Why Pakistan Should Have Lost the Champions Trophy Final

Source: Dawn, Reuters / Paul Childs Livepic

This happens every single rare occasion that we so triumphantly score a victory in the world of sports. The Pakistan cricket team’s comprehensive victory against India in the Champions Trophy was not any exception.

Of course, I was delighted at the performance of our underdog cricket team slaying the Indian giants as well. But a couple of days later, I wondered if I should have been. While I enjoyed this opportunity for this rare contact between India and Pakistan, perhaps I should have anticipated the mass hysteria that defines both these nations.

The Prime Minister announces PKR 10 million to each player. Of course, such brutality with the taxpayer money is not something new. Who does the Prime Minister think he is? A Mogul king?

Furthermore, Malik Riaz offered a residential plot of around 600 square yards to the centurion Fakhar Zaman in his supposedly private property project Bahria Town. Well, you don’t want to get anyone started on the monstrosity of the state-capitalist Bahria Town thing, which is a nightmare for even the staunchest anarcho-capitalist.

And well, it does not necessarily have to be the world cup or anything. A win in an event smaller than the Champions Trophy final has resulted in such behavior in the past. If they are receiving such prizes for winning the Champions Trophy, I wonder what would happen if they win the world cup again.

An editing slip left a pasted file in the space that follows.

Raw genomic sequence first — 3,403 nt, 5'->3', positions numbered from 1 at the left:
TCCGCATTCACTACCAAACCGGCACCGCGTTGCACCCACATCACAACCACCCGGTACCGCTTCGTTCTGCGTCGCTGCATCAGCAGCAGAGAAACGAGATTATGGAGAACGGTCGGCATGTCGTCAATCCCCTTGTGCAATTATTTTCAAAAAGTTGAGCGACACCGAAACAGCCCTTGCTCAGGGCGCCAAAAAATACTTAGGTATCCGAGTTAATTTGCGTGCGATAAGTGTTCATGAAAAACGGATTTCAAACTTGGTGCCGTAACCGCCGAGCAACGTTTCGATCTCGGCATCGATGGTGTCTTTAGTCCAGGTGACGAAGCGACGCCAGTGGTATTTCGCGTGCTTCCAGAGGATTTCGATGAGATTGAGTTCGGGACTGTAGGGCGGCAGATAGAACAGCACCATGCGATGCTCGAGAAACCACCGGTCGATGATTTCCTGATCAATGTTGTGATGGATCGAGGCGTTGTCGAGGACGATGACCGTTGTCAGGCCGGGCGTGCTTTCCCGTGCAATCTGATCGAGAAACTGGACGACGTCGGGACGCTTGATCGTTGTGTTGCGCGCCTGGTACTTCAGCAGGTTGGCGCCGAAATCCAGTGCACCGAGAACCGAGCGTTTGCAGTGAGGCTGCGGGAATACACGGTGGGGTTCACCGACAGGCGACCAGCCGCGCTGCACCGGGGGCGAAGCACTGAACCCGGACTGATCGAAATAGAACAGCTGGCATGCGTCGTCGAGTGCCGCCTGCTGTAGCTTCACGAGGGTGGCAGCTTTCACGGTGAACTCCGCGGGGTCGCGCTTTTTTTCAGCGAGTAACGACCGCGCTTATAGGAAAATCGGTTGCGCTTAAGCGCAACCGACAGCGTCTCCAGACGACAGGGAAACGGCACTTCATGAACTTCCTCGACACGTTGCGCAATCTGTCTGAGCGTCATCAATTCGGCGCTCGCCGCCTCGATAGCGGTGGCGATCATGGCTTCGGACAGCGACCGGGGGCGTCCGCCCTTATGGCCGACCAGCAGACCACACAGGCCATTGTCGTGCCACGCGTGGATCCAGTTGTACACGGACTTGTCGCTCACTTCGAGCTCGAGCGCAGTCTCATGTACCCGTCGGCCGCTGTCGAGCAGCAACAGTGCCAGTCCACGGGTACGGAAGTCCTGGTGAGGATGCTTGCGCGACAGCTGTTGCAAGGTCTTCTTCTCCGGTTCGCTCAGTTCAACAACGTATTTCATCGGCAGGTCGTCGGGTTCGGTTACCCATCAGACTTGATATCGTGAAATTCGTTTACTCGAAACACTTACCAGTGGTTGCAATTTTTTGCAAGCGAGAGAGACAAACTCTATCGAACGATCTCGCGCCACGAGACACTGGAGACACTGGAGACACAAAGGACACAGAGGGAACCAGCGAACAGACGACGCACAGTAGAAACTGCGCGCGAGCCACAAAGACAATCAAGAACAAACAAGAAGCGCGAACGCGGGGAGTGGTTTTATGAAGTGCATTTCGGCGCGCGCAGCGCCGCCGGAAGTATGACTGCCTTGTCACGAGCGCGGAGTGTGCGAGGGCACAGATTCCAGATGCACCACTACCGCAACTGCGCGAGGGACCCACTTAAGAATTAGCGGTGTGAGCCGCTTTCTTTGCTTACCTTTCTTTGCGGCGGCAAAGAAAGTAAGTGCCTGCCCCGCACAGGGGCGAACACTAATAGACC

Alright, alright. I get it. Our victorious sportsmen are our national heroes. They should be rewarded. At least the Bahria Town corner plot sounds good especially since our “public servant” generals, politicians, judges, and bureaucrats are going to occupy them before long anyway.

However, is there any sense at all in offering such rewards to players already earning handsomely? I mean, isn’t there a better use of taxpayer money amounting to something like PKR 100-160 million. Or is there a clarification that the sum is going to be paid for from the hard earned money of the Sharif family?

In a country which has very irresponsibly vowed in its constitution to offer free education and not even remotely coming close to deliver it, this does not sound good. Especially in a country which is badly in need of a comprehensive national health insurance program. It goes to show our priorities.

At least our government needs to act a little responsibly in this regard. There is no doubt that the hardworking high risk-high reward cricket players deserve all the compensation in the world. But why burden the taxpayer further? The PCB prize money makes sense. Let their prizes

In other words, an Indian win in the finals would have been far more in the interest of the people of Pakistan.